By Alex Kirby
BBC News Online environment correspondent
Both sides in the bitterly contested debate over genetically modified crops are making the utmost of Monsanto's decision to stop marketing GM wheat.
US grain markets depend on Europe
The biotech industry maintains this is simply a deferment, a minor hold-up in the onward march of GM technology.
Its opponents say Monsanto's decision is highly significant, showing how hard it is to get shoppers to buy GM food.
This time the facts tend to support the opposition: the cold logic of commerce means GM wheat's prospects look dim.
Monsanto said it would not try to market a strain of GM wheat it had developed because it "does not have a strategic fit with our overall strategy".
The company said in a statement from its US headquarters that commercial development of Roundup Ready wheat, modified to resist a widely used weedkiller, would be deferred so it could concentrate on research into GM corn (maize), cotton and oilseeds.
Carl Casale, Monsanto executive vice-president, said: "Acreage planted in the spring wheat market in the US and Canada has declined nearly 25% since 1997, and even more in the higher-cost weed control target market for this product."
But he added: "We will continue to monitor the wheat industry's desire for crop
improvements... to determine if and when it might be practical to move forward with a biotech wheat product.
Food crops rejected
"This decision allows us to defer commercial development of Roundup Ready wheat, in order to align with the potential commercialisation of other biotechnology traits in wheat, estimated to be four to eight years in the future."
Gundula Azeez, the UK Soil Association's policy manager, told BBC News Online: "I think it's fantastic news.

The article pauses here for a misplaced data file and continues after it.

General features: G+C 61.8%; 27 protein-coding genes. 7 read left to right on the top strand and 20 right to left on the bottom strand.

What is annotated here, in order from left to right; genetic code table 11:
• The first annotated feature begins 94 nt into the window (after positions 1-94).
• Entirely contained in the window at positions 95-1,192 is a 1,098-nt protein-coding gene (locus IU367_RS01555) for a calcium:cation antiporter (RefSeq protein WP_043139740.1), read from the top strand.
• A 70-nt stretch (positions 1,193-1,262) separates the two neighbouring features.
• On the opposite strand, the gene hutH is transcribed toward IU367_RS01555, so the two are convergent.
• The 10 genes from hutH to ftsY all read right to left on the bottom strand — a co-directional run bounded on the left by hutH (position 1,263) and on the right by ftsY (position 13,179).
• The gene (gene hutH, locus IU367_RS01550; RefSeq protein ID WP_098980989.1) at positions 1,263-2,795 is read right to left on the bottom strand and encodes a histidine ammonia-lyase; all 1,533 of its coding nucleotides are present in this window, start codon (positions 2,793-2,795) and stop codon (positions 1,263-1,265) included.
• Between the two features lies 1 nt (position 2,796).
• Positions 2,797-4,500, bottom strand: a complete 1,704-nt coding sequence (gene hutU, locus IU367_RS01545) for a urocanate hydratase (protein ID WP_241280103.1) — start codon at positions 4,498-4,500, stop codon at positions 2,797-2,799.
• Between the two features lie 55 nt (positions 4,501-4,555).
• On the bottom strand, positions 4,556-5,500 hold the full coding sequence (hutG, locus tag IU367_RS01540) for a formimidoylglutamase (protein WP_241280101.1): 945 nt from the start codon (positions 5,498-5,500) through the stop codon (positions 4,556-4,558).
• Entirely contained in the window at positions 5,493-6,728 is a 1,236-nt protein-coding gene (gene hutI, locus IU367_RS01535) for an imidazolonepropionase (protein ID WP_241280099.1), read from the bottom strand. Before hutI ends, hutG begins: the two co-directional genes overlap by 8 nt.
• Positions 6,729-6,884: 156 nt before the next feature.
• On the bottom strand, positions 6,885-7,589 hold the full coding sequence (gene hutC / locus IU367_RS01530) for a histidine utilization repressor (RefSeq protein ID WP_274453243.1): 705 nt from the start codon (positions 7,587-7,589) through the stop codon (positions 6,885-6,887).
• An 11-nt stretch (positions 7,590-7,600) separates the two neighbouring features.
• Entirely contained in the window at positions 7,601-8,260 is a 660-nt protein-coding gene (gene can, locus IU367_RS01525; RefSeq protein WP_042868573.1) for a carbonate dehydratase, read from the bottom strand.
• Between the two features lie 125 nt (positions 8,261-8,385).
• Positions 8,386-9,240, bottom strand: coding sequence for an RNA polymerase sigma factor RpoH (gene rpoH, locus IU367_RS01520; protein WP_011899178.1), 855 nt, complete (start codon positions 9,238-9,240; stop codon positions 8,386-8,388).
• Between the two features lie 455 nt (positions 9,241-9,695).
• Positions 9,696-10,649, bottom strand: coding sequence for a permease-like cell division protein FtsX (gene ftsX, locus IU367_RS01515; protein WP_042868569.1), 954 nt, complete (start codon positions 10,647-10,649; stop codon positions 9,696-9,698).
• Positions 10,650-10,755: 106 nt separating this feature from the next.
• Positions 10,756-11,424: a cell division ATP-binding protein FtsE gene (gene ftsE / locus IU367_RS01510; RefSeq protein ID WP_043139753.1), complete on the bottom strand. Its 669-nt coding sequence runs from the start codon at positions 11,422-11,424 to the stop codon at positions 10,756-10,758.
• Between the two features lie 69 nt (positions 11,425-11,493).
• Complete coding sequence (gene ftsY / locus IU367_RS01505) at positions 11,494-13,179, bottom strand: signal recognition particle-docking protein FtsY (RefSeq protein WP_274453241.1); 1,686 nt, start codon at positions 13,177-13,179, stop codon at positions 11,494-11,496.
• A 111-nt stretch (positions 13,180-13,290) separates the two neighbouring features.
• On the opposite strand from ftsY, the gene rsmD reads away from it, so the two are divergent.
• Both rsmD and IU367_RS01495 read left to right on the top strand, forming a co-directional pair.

"Bayer announced in March it was shelving plans to grow GM maize in the UK, but wheat is far more important.
"We eat wheat in bread, while maize is mainly a forage crop grown for animal feed. The biotech industry is going ahead with GM maize, cotton and soya - but they're not used directly for human consumption.
"This decision was announced by Monsanto in the US. The majority of North American farmers and the continent's wheat industry have been actively lobbying against the introduction of GM wheat.
"In March, the Canadian wheat board said 87% of its buyers wanted guarantees the grain was GM-free, up from 65% three years ago.
"In Europe, we depend on North American wheat, and we'd have been eating this next season."
Gung-ho for the future
The biotech industry says 18 countries are growing 67 million hectares (165 million acres) of GM crops, chiefly cotton, maize and soya.
It says the area planted with GM strains is rising by 10-15% annually, with early figures for 2004 suggesting it will rise again this year.
One source told BBC News Online: "A lot of companies are focussing on second-generation products, for instance crops containing more omega-3 oils.
"What you've got is one company deciding not to bring one product to market. The commitment to biotech, the success story of biotech - these continue."
But Gundula Azeez said: "This decision basically says there isn't a market for GM food. The biotech industry has kept going with the wheat for so long because it believes its own propaganda."